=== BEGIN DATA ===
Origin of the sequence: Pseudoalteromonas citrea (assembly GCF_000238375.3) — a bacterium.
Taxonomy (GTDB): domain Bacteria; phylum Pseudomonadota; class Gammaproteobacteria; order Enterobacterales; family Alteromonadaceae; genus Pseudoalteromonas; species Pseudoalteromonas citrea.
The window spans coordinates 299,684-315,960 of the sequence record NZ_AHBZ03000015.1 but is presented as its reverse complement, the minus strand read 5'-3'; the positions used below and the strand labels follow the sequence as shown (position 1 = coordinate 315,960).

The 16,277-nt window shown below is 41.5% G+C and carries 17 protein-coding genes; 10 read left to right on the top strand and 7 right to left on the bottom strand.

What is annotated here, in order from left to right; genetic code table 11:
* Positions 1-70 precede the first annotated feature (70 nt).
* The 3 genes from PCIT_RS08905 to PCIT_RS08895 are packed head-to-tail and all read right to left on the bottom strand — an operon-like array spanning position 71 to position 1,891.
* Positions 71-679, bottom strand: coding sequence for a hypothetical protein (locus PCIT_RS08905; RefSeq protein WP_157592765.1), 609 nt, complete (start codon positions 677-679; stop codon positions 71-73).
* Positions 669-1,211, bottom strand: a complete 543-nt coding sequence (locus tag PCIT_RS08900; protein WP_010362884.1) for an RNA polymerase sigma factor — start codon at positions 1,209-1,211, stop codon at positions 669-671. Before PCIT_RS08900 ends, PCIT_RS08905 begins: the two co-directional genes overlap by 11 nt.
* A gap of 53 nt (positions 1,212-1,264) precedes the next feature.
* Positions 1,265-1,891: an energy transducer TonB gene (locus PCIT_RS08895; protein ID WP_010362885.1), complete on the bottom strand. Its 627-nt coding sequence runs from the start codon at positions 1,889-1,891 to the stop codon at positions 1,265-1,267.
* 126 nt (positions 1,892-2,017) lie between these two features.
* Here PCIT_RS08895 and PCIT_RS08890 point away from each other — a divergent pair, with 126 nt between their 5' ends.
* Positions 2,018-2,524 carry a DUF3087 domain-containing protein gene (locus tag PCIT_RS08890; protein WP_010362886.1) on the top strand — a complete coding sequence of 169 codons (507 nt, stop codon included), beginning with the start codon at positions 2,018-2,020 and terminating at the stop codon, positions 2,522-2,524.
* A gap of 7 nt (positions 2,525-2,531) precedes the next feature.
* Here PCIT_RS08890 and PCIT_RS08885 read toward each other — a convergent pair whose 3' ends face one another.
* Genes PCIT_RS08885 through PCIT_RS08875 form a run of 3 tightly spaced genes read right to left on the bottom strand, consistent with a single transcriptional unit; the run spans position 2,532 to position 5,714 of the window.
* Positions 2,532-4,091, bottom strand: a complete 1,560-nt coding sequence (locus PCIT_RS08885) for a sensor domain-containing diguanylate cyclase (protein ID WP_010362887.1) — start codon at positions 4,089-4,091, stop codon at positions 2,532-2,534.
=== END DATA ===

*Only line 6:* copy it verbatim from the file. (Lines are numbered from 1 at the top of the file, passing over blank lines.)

* Positions 1-70 precede the first annotated feature (70 nt).